I’s a model that performers like James Brown and Frank Zappa later used to great effect too, and probably akin to managing racehorses in pairing personalities for performance.

It was with wily leadership skills that Ellington stamped his ideas onto his musicians and, while he developed their talents, this leadership is his claim to authorship of so many jazz standards.

Money Jungle captures a lot of this stamping and more.

Ellington was 63 and, like Hollywood actors who’d fallen out of favour with movie studios or audiences, he was in the wilderness between bookings.

It would be a few years before he was celebrated again near the end of his life and there’s a painful story in Zappa’s book that Ellington would be reduced to visiting his manager and begging for money to survive.

For this album Ellington was paired with a couple of jazz giants from the next generation, 40-year old bassist Charles Mingus and 38-year old drummer Max Roach.

Mingus was so forceful that, despite being a bassist, he became a bandleader.

He had a reputation for being hot-headed and there are accounts from his students of leaving lessons with bruises from being punched.

There are also various stories as to why the recording sessions that became Money Jungle ended abruptly.

It was unusual for Ellington to record a piano-based album and it was Mingus who was signed to the record label, so the power dynamic was clearly tilted against the elder maestro.

And I’m amused to read just now that:
“according to Roach, he and Mingus were given "a lead sheet that just gave the basic melody and harmony", plus a visual image described by the pianist: one example was, "crawling around on the streets are serpents who have their heads up; these are agents and people who have exploited artists. Play that along with the music".”

I’d guess it’s the kind of approach that mightn’t have amused Mingus.

The album contains versions of a couple of Ellington standards.

‘Caravan’ was written by Ellington’s longtime band member Juan Tizol, who Mingus reportedly had fought with during his brief stint in the Duke’s band.



There are some wild versions of ‘Caravan’ that have been recorded since and it’s usually a song performed with a jazz orchestra but on Money Jungle you can hear Mingus playing a number of parts and making his mark with his remarkable bass playing.

Money Jungle isn’t the greatest album but it’s one that provides insights into how turbulent music can be when you mix strong personalities and musicians with different styles.

Top 10: Solaris

Recently I was tagged on Facebook for one of those things where you post favourite albums

Another soundtrack album and another that reminds me of my son Oscar.

When Jo was pregnant we listened to the Solaris soundtrack a lot.

It’s one of those albums that could be described as ambient in the sense that Brian Eno proposed the term, as the music easily slips into the background to mingle unobtrusively with daily noise.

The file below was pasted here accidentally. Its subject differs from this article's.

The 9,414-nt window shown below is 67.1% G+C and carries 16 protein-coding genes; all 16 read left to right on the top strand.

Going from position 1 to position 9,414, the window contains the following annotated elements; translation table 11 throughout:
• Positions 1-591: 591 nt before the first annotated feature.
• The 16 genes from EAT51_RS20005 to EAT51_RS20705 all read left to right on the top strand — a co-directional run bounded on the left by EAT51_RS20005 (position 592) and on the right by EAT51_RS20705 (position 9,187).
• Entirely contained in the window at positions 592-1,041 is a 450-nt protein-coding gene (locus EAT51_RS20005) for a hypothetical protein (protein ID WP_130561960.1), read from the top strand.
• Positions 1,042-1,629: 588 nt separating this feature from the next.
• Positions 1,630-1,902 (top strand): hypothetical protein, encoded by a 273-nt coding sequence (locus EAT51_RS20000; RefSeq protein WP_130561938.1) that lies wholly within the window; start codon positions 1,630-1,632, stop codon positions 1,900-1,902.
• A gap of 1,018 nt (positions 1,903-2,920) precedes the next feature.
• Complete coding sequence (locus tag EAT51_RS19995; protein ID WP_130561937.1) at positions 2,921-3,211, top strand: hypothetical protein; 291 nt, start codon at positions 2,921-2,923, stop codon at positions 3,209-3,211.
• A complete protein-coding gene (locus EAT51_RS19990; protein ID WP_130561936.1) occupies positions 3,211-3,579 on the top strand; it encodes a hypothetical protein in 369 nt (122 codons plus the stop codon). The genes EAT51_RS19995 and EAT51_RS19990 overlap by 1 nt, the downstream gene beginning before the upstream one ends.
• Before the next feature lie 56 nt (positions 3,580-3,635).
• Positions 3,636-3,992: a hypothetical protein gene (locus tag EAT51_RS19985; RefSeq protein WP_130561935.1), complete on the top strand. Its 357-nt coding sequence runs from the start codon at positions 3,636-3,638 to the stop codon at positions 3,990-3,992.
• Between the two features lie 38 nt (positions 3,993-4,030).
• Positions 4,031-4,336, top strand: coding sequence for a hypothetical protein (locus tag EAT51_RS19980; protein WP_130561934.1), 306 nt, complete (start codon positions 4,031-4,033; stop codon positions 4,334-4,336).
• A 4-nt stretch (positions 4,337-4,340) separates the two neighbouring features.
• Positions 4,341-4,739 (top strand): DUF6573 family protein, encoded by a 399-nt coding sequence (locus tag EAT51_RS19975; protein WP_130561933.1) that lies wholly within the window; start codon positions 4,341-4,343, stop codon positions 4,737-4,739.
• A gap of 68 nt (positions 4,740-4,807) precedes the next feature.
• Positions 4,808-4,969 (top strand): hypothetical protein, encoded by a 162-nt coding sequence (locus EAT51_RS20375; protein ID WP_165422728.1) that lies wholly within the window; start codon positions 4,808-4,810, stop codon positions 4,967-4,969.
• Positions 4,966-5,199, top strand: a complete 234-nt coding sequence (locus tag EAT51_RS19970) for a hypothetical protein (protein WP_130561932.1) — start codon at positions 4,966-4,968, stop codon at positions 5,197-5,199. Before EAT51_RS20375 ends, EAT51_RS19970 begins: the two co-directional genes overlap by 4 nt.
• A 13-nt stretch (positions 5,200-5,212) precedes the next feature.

Or with volume it can do a good job of masking noise too.

I also had an idea that it was good music to be heard by unborn Oscar.

Years earlier I’d read a story that babies in a British maternity ward would fall silent to the sound of the Neighbours theme song, as they relaxed like their mothers had done while watching the TV show during pregnancy.

So, after Oscar was born, Jo and I continued to play the album daily.

It’d go on when he lay down for an afternoon nap but I was never convinced it had the Pavlovian effect I’d hoped to see.

However, I feel very relaxed when we hear Cliff Martinez’s Solaris soundtrack.

And Oscar might be old enough now to appreciate the film, which felt like 90 minutes of not-much-happening before a wonderful insight came into focus afterwards.

Top 10: Saturday Night Fever

Recently I was tagged on Facebook for one of those things where you post favourite albums

Saturday Night Fever was the first album I owned.

It was an unlikely birthday present at age eight from my grandfather Jack, who probably had been informed that I’d developed an interest in disco.

That would’ve been around the time I saw The Village People movie because a screening of The Empire Strikes Back was sold out.

‘Staying Alive’ remains a great tune, especially now I know the 100bpm tempo is the perfect pace for CPR chest compressions.

Walter Murphy’s ‘A Fifth of Beethoven’ is another fun track, one of those disco cover versions that can be really memorable at early hours on a dance floor.

I don’t listen to them much now but it’s been interesting for me to see my son Oscar has also gravitated towards these songs.

Top 10: Check Your Head

Recently I was tagged on Facebook for one of those things where you post favourite albums

If pressed for my all-time favourite album, it’s likely to be this one.

I first started listening to the Beastie Boys in 1986, when I bought Licensed To Ill at a Bondi Junction record store after seeing the ‘Fight for your right’ music video.

Check Your Head is my favourite of their albums for the mixture of musical styles, which range from the familiar sample-based hiphop through to punk rock and jazzy funk but particularly for the blending of these.

It’s also the album that brought in key contributors Money Mark and Mario C. and also saw a significant change in their approach to recording.

Where previous albums had developed with the three MCs writing rhymes over beats produced by the likes of Rick Rubin and the Dust Brothers; this album saw them spend a lot of time jamming then sampling their ideas and assembling tracks.

The shift was necessary as copyright had caught up with sampling and, while the Beasties had done well from British Airways, it’s still an issue for contemporaries like De La Soul — whose early albums are unavailable on many online services today.

Check Your Head was also the start of the Boys’ Buddhist influence and I think this redeemed them from some of their earlier sexism.

For me it’s been a cornerstone of my musical education, as I’ve used their ideas like self-sampling and also scaffolding to create my own tracks.